The EPA's new rules on mercury and other airborne toxics should produce large benefits -- if they can survive opposition from the GOP:
Springtime for Toxics, by Paul Krugman, Commentary, NY Times: Here’s what I wanted for Christmas: something that would make us both healthier and richer. And since I was just making a wish, why not ask that Americans get smarter, too?
Surprise: I got my wish, in the form of new Environmental Protection Agency standards on mercury and air toxics for power plants. ...
As far as I can tell, even opponents of environmental regulation admit that mercury is nasty stuff. It’s a potent neurotoxicant... The E.P.A. explains: “Methylmercury exposure is a particular concern for women of childbearing age, unborn babies and young children, because studies have linked high levels of methylmercury to damage to the developing nervous system, which can impair children’s ability to think and learn.”
That sort of sounds like something we should regulate, doesn’t it?
The new rules would also have the effect of reducing fine particle pollution, which is a known source of many health problems... The ... payoff to the new rules is huge: up to $90 billion a year in benefits compared with around $10 billion a year of costs in the form of slightly higher electricity prices. ...
And it’s a deal Republicans very much want to kill.
With everything else that has been going on in U.S. politics recently, the G.O.P.’s radical anti-environmental turn hasn’t gotten the attention it deserves. ... And I’m not exaggerating: during the fight over the debt ceiling, Republicans tried to attach riders that ... would essentially have blocked the E.P.A. and the Interior Department from doing their jobs. ...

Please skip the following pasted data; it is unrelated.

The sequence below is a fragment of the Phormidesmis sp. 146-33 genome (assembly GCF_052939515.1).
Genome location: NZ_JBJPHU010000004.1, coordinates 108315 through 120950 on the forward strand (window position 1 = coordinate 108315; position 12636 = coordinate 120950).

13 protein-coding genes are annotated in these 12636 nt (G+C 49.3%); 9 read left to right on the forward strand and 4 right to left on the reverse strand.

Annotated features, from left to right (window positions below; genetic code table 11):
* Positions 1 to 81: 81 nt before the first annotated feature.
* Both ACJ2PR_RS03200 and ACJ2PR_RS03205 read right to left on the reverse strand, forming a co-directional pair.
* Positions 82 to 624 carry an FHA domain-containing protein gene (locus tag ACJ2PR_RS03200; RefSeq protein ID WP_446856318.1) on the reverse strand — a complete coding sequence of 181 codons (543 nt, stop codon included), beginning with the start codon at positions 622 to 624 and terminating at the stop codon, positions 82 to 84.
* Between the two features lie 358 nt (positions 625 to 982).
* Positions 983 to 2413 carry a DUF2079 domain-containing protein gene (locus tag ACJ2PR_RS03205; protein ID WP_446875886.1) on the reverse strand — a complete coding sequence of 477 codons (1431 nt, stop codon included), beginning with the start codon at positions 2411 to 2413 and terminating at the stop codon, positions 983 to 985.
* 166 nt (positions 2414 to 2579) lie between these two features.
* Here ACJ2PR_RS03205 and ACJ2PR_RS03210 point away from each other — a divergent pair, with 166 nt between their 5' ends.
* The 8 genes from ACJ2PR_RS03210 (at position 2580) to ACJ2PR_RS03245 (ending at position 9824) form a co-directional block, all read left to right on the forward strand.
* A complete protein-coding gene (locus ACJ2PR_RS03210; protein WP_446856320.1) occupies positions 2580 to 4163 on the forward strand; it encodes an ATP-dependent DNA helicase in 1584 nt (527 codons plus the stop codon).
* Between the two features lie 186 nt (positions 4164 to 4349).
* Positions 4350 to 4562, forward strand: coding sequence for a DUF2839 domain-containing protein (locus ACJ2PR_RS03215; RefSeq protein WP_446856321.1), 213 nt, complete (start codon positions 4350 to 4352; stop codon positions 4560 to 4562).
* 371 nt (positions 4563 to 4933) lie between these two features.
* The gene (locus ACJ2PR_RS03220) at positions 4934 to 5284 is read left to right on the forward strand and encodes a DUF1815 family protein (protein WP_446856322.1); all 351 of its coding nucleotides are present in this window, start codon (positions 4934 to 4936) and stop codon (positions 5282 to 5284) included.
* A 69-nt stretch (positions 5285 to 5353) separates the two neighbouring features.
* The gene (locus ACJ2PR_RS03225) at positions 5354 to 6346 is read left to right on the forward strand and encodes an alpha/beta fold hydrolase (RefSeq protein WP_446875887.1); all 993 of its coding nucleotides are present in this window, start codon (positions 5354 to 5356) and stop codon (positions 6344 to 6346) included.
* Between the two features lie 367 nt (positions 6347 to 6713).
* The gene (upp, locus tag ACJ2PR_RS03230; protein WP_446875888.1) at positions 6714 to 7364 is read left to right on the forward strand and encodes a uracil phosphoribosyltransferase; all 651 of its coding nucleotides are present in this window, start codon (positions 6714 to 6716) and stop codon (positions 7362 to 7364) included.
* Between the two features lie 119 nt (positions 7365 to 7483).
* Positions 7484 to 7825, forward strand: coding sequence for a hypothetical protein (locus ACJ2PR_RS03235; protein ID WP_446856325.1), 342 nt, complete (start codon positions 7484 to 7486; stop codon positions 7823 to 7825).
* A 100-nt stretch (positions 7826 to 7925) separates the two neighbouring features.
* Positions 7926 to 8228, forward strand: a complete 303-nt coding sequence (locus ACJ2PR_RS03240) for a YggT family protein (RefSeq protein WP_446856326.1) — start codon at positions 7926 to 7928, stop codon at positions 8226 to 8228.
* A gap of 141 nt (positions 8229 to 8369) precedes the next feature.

More generally, whenever you hear dire predictions about the effects of pollution regulation, you should know that special interests always make such predictions, and are always wrong. For example, power companies claimed that rules on acid rain would disrupt electricity supply and lead to soaring rates; none of that happened, and the acid rain program has become a shining example of how environmentalism and economic growth can go hand in hand.
But again, never mind: mindless opposition to “job killing” regulations is now part of what it means to be a Republican. And I have to admit that this puts something of a damper on my mood: the E.P.A. has just done a very good thing, but if a Republican — any Republican — wins next year’s election, he or she will surely try to undo this good work.
Still, for now at least, those who care about the health of their fellow citizens, and especially of the nation’s children, have something to celebrate.